What Darius Swann Gave Charlotte, And What Charlotte Has Done With It
Big moments are bound to slip by us in these frantic times. And so it is that we are just now hearing that the Rev. Darius Swann passed away back on March 8.
He was 95 and died from pneumonia.
If you have lived in Charlotte long, the name Swann matters. Darius Swann and his family put their name on the most important court case in Charlotte history – a case that changed America. At least for a while.
Swann and his wife, Vera, were Presbyterian missionaries. They had worked in China and India before moving to Charlotte to teach at Johnson C. Smith University, where they had both been students in the ‘40s.
Remember that in 1954, the Supreme Court said in Brown v. Board of Education that segregation in public schools was unconstitutional. In 1957, a group of black students had broken the color barrier in Charlotte schools. But in 1964, when the Swanns came back to Charlotte, nearly all black students still went to segregated schools.
The Swanns wanted to send their son, James, to Seversville Elementary, which was integrated and was their neighborhood school. But the principal said James had to go to an all-black school first and apply to be transferred in.
The Swanns decided that was not sufficient. A civil rights lawyer named Julius Chambers, on behalf of the NAACP, was working with several black families who wanted to challenge the system. In 1965 they sued in federal court, in a case called Swann v. Charlotte-Mecklenburg Board of Education.
A judge named James McMillan agreed with Swann and the other plaintiffs, and ordered that the school system start busing students to integrate the schools. The case made it all the way to the Supreme Court, which ruled in 1971 that McMillan’s order was sound. That 9-0 decision led to the widespread use of busing to racially balance schools.
People bombed Julius Chambers’ house back when the Swann case was going on. Judge McMillan was burned in effigy and got death threats. But when the time came to act, busing for integration happened in relative peace. And because of that, Charlotte got a reputation as a place that could make things work. That reputation served the city well for decades as we became known as a banking center, a business hub, and a fine place to live.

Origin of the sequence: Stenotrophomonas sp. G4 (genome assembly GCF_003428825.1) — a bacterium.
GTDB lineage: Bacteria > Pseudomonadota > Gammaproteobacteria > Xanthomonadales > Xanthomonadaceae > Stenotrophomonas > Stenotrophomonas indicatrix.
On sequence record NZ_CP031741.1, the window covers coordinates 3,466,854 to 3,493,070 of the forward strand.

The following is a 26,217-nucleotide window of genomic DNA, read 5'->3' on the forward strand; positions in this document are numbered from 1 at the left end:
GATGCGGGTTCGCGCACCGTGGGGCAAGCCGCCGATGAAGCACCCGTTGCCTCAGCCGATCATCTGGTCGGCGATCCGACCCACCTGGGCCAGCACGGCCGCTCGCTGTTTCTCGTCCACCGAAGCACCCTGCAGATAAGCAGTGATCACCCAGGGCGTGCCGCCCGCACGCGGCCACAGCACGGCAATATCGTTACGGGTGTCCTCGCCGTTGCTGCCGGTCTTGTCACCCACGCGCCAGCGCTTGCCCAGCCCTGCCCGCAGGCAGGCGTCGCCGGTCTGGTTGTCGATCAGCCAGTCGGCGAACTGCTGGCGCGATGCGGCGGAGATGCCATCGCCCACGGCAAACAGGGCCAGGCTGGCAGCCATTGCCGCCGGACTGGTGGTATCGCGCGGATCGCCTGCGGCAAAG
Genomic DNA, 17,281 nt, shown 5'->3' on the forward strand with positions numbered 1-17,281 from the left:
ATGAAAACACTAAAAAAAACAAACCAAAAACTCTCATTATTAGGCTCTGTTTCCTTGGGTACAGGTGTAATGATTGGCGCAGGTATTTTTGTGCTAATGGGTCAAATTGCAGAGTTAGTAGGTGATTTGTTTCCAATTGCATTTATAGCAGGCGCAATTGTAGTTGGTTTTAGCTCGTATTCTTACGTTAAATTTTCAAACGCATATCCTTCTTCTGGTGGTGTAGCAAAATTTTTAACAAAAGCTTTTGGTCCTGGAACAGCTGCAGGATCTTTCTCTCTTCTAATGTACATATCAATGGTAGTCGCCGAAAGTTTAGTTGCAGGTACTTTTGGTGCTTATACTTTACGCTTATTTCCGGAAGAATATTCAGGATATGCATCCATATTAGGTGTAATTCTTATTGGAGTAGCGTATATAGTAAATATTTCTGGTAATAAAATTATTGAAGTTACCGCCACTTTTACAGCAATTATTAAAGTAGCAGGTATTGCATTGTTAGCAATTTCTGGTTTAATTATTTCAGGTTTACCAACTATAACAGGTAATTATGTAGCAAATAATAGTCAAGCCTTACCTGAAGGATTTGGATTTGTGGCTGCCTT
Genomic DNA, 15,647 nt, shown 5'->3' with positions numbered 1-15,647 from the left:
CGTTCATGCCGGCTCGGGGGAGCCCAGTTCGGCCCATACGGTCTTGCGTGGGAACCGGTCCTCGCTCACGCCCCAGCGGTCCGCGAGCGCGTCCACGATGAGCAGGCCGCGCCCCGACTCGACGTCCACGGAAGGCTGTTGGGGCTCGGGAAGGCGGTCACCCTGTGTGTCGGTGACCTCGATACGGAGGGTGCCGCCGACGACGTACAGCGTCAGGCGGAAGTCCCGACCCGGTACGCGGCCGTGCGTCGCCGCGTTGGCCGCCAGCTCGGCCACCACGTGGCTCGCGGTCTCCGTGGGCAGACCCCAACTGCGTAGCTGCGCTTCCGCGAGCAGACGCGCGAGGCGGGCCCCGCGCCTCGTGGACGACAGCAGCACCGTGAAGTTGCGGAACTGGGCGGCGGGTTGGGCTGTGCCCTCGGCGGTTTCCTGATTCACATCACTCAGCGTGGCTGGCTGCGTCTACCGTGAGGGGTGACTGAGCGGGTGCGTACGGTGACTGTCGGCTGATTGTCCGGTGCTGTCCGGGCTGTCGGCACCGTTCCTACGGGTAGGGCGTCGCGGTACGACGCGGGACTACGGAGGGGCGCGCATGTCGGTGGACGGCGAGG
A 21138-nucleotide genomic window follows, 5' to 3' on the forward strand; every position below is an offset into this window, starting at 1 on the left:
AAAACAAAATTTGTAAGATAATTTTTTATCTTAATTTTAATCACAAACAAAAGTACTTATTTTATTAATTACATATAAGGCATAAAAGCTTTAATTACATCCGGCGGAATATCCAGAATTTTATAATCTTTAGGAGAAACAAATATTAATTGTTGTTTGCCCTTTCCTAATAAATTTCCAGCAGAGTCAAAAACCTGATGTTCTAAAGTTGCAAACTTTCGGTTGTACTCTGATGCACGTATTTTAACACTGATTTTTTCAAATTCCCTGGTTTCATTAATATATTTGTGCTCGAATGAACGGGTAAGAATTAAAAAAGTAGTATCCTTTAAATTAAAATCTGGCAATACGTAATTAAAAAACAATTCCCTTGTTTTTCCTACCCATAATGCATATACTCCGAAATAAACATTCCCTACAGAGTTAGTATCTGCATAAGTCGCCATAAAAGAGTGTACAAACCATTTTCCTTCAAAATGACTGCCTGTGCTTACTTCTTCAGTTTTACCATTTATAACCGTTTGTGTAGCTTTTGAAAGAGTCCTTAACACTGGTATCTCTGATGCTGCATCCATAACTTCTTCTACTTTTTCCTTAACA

Darius and Vera Swann, in a fundamental way, helped make all of that happen.
By the time the case finally reached the Supreme Court, the Swanns were gone. They moved to New York, Hawaii, back to India, and finally to Darius Swann’s home state of Virginia.
And in Charlotte, history traveled in other directions.
Another federal court case in the '90s – this one from a white Charlotte parent who thought his daughter was the victim of reverse discrimination – led to the dismantling of much of the structure set up to keep our schools racially mixed. Our school system is not just black and white students anymore. But a few of our schools remain nearly all-black, 56 years after the Swanns sued to stop it.
And the riots after the Keith Lamont Scott police shooting in 2016 showed that Charlotte’s golden reputation was in some ways a false front for the fractures underneath.
It took enormous guts for the Swanns to attach their names to the simple idea that students should get an equal chance at equal schools, and maybe along the way learn to live together.
That’s the ideal that Darius Swann left behind for us. He gave us a gift. And despite all it meant to Charlotte, we seem determined to break it.
Tommy Tomlinson’s On My Mind column normally runs every Monday on WFAE and WFAE.org. It represents his opinion, not the opinion of WFAE. You can respond to this column in the comments section below. You can also email Tommy at email@example.com.
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